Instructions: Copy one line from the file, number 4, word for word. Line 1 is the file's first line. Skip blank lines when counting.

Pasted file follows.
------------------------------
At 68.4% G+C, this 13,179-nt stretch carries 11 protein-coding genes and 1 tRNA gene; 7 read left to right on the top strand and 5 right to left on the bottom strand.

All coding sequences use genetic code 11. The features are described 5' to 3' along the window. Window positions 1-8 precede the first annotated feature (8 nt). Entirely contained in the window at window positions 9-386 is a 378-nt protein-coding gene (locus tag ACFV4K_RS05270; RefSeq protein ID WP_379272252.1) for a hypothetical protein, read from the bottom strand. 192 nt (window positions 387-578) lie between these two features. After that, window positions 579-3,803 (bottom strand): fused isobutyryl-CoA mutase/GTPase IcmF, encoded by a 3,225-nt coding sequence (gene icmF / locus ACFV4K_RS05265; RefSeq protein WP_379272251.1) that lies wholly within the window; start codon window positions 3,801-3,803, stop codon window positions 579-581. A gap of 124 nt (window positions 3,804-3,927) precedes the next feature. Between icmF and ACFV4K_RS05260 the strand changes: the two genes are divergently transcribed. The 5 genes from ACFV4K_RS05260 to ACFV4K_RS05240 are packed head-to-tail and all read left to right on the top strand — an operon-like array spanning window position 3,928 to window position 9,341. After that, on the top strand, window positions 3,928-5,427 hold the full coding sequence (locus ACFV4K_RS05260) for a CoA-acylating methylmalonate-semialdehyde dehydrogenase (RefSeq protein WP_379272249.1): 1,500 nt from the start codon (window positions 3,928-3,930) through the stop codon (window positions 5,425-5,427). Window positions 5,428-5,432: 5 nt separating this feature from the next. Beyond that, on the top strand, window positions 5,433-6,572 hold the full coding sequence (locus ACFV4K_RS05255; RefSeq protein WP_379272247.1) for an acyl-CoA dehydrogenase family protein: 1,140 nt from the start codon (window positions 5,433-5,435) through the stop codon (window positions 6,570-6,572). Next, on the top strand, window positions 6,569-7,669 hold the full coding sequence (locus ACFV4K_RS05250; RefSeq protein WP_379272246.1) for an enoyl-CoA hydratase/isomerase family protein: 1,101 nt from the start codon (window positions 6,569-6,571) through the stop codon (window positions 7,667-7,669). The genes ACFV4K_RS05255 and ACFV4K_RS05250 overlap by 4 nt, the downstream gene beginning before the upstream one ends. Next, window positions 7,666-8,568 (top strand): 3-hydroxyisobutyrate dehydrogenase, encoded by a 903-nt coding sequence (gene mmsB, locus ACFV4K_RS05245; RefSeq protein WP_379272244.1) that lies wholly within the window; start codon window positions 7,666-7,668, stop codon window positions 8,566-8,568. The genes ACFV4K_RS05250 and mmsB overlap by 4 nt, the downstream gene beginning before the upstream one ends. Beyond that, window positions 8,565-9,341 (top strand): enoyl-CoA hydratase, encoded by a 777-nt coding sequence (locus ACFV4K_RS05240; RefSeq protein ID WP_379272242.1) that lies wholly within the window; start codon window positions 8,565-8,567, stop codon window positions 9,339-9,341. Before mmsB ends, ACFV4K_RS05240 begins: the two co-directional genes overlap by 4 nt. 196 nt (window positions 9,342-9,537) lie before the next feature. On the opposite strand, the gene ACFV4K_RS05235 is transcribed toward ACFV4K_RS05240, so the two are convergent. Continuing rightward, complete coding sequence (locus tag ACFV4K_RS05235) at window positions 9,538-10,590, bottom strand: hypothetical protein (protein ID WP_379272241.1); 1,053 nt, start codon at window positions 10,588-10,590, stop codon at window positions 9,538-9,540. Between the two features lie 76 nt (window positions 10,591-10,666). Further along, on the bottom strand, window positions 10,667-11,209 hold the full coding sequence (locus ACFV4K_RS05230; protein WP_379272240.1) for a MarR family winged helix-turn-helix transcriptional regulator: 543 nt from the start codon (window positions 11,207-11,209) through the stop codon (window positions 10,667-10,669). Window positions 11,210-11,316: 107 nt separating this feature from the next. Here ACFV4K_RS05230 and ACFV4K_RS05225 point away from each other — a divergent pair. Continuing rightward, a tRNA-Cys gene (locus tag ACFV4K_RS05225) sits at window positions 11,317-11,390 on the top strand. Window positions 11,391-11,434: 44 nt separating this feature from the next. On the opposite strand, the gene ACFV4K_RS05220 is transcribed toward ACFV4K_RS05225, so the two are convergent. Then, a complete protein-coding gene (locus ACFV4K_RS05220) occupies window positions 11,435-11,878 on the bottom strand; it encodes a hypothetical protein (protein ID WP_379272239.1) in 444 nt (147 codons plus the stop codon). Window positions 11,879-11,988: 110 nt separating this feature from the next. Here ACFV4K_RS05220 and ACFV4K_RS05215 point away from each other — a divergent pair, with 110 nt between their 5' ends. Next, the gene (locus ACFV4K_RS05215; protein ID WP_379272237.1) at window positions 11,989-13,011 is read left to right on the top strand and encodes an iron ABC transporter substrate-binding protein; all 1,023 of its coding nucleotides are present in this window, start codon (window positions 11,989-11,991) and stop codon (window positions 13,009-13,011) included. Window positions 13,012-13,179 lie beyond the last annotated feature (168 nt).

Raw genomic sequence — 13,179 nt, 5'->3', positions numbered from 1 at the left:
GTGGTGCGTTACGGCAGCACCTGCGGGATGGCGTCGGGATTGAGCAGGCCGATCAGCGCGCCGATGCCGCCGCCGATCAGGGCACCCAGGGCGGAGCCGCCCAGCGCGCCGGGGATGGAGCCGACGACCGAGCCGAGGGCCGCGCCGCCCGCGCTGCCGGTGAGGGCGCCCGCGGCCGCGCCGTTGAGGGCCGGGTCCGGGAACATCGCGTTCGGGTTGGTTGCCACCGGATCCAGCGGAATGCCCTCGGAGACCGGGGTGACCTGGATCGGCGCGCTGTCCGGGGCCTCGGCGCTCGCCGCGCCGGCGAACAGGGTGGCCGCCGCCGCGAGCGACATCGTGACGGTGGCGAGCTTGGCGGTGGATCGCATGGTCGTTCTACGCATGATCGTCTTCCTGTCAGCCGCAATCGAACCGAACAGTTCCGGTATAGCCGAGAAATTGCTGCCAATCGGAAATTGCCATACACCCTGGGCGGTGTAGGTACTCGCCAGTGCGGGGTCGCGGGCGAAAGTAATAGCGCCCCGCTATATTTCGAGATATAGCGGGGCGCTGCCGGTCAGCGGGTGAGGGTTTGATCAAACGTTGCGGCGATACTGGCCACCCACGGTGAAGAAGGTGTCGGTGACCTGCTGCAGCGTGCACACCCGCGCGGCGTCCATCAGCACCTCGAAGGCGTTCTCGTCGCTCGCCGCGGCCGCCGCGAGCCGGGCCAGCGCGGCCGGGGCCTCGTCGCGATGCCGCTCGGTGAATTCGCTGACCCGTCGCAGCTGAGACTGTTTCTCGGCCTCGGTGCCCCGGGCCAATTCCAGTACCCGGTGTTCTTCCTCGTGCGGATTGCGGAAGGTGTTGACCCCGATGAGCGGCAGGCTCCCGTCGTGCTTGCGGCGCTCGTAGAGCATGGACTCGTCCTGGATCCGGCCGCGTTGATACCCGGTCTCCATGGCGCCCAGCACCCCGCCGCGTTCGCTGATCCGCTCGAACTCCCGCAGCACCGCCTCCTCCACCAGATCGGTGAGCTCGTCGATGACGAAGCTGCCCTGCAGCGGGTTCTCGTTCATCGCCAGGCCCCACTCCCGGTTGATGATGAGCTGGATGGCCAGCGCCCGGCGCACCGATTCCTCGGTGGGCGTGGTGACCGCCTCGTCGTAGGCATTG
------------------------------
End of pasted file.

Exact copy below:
GTGGTGCGTTACGGCAGCACCTGCGGGATGGCGTCGGGATTGAGCAGGCCGATCAGCGCGCCGATGCCGCCGCCGATCAGGGCACCCAGGGCGGAGCCGCCCAGCGCGCCGGGGATGGAGCCGACGACCGAGCCGAGGGCCGCGCCGCCCGCGCTGCCGGTGAGGGCGCCCGCGGCCGCGCCGTTGAGGGCCGGGTCCGGGAACATCGCGTTCGGGTTGGTTGCCACCGGATCCAGCGGAATGCCCTCGGAGACCGGGGTGACCTGGATCGGCGCGCTGTCCGGGGCCTCGGCGCTCGCCGCGCCGGCGAACAGGGTGGCCGCCGCCGCGAGCGACATCGTGACGGTGGCGAGCTTGGCGGTGGATCGCATGGTCGTTCTACGCATGATCGTCTTCCTGTCAGCCGCAATCGAACCGAACAGTTCCGGTATAGCCGAGAAATTGCTGCCAATCGGAAATTGCCATACACCCTGGGCGGTGTAGGTACTCGCCAGTGCGGGGTCGCGGGCGAAAGTAATAGCGCCCCGCTATATTTCGAGATATAGCGGGGCGCTGCCGGTCAGCGGGTGAGGGTTTGATCAAACGTTGCGGCGATACTGGCCACCCACGGTGAAGAAGGTGTCGGTGACCTGCTGCAGCGTGCACACCCGCGCGGCGTCCATCAGCACCTCGAAGGCGTTCTCGTCGCTCGCCGCGGCCGCCGCGAGCCGGGCCAGCGCGGCCGGGGCCTCGTCGCGATGCCGCTCGGTGAATTCGCTGACCCGTCGCAGCTGAGACTGTTTCTCGGCCTCGGTGCCCCGGGCCAATTCCAGTACCCGGTGTTCTTCCTCGTGCGGATTGCGGAAGGTGTTGACCCCGATGAGCGGCAGGCTCCCGTCGTGCTTGCGGCGCTCGTAGAGCATGGACTCGTCCTGGATCCGGCCGCGTTGATACCCGGTCTCCATGGCGCCCAGCACCCCGCCGCGTTCGCTGATCCGCTCGAACTCCCGCAGCACCGCCTCCTCCACCAGATCGGTGAGCTCGTCGATGACGAAGCTGCCCTGCAGCGGGTTCTCGTTCATCGCCAGGCCCCACTCCCGGTTGATGATGAGCTGGATGGCCAGCGCCCGGCGCACCGATTCCTCGGTGGGCGTGGTGACCGCCTCGTCGTAGGCATTG